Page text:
Hayward W3SP2610X15 Super Pump Pool Pump, 1.5 HP

But, what if my pool is circular?

Well don’t worry, in case of a circular pool, you can use this equation instead:

How to Calculate the Volume of your Circular Pool in Gallons

Now after calculating both the pool volume and the turnover rate, all we need to do is to divide them to get the expected turnover time:

How Many Hours Do you Run your Pool Pump Each Day?

C. Calculate your Pool Pump Daily Energy Consumption

Finally, we have all we need to calculate the daily energy consumption.

How to Calculate your Pool Pump Daily Energy Consumption

Related article: How many solar panels do I need to run a fridge

Step 2: Calculate How Much Energy Does A Solar Panel Produce in your Area

The amount of power produced by a solar panel depends on many variables such as:

  • Solar panel efficiency
  • Solar Panel wattage
  • How many hours of direct sunlight your panels get
  • How intense is the sunbeam
  • Shading
  • Roof slope
  • Azimuth

And this is why it can be pretty hard to know exactly how much power will your solar panel produce, as there are many variables to consider.

However, the easiest and fastest way to do this is to multiply your solar panel wattage by the number of direct sunlight hours you get each day.

For instance, let’s assume we have a 200 Watt solar panel and our location gets around 5 hours of sunlight/day.

how much energy does a 200 watt solar panel produce

So this means that every 200 watt panel will produce 1kW/Day.

Related article: How much energy can a solar panel produce

Step 3: Calculate the Number of Solar Panels You Need to Power Pool Pump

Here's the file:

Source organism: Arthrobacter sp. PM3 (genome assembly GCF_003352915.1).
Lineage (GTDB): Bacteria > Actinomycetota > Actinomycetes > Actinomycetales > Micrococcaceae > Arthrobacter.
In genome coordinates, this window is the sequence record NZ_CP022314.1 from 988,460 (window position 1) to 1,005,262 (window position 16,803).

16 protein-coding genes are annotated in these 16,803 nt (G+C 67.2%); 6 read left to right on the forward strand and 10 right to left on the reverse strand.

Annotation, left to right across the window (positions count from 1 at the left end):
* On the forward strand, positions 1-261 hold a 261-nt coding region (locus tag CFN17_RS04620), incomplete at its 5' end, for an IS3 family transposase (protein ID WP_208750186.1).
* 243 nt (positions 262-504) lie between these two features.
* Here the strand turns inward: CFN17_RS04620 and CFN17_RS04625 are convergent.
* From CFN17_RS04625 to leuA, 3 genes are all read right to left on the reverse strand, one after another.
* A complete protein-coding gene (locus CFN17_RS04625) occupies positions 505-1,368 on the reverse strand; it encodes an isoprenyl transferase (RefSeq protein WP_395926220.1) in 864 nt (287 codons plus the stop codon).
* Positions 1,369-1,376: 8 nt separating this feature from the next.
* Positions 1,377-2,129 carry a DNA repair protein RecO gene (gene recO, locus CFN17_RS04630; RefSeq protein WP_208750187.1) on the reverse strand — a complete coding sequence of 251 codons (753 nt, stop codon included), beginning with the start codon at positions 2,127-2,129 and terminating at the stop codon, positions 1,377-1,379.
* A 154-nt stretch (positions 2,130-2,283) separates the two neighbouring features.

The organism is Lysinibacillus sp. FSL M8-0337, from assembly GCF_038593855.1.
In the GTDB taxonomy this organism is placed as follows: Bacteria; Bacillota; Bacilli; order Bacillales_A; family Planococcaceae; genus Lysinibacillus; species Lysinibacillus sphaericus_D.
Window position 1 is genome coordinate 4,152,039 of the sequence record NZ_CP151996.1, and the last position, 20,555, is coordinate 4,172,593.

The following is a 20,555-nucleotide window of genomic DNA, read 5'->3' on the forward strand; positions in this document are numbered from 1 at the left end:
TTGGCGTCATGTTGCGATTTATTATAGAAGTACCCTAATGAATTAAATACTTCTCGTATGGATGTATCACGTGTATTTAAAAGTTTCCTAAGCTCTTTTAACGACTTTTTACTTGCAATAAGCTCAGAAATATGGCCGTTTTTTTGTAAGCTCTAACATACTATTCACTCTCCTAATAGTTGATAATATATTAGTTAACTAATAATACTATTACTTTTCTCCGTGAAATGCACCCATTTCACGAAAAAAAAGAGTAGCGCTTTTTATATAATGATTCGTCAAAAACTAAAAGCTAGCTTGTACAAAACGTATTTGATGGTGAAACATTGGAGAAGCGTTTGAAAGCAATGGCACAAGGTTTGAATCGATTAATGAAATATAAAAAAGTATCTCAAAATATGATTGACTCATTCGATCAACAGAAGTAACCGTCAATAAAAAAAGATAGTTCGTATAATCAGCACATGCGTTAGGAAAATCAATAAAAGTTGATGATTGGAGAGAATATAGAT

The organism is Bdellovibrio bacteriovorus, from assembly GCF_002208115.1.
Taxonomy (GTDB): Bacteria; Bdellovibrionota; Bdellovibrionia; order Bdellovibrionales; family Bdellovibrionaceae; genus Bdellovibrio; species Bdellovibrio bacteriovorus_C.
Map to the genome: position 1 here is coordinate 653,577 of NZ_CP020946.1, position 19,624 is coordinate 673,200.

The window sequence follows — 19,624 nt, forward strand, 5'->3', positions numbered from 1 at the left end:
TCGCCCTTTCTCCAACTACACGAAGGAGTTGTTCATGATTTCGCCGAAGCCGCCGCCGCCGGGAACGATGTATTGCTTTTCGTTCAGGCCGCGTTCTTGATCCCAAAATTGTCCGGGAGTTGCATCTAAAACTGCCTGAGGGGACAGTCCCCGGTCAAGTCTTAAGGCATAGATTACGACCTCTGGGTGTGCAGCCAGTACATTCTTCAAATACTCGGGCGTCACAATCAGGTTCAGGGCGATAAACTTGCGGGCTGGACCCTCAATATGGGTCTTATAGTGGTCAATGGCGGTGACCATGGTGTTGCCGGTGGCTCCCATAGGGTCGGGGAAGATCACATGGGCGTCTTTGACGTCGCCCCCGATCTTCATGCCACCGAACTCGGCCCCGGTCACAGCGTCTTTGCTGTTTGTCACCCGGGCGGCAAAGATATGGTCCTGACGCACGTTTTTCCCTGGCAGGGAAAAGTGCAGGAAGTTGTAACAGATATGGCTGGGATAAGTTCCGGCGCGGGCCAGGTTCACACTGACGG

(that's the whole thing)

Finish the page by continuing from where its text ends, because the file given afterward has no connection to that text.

Finally, we have all the information we need to calculate how many solar panels to run a pool pump.

Now, all we need is to follow this simple equation:

How Many Solar Panels You Need to Run  Pool Pump

How Many Solar Panels Do I Need To Run A Pool Pump

Pool Pump SizeDaily Energy Consumption
(8 hours/Day)
Monthly Energy ConsumptionNumber of Panels
(200 Watt)
Yearly Savings
0.5 HP2.982 kWh90.6 kWh3 Panels$141.5
0.75 HP4.474 kWh136 kWh4.5 Panels$212.2
1 HP5.965 kWh181.2 kWh6 Panels$282.6
1.5 HP8.95 kWh272.1 kWh9 Panels$424.5
2 HP11.9 kWh363 kWh12 Panels$566.3
2.5 HP14.9 kWh453.4 kWh15 Panels$707.3
3 HP17.89 kWh543.6 kWh18 Panels$848
How Many Solar Panels Do I Need To Power A Pool Pump

Related article: How long does it take for solar panels to pay for themselves

Last Words

A solar pool pump is a great investment that can save you tons of money each month. However, it also has some disadvantages such as the high initial cost, weather dependence, space, etc.

So, make sure to weight the prod and cons before opting for such an investment.

In the end, we really hope you enjoyed this article as much as we did.

Do you have any questions?

If so, please share your thoughts with us in the comments section below.

Kami Turky

Kami is a solar engineer with nearly a decade of experience in researching, testing, and reviewing various solar products. He has also provided technical consultation to several organizations on the best ways to incorporate solar energy into their operations. When he’s not busy helping others find the best solar solutions, Kami enjoys spending time outdoors, hiking, camping, and exploring the natural wonders of his home state.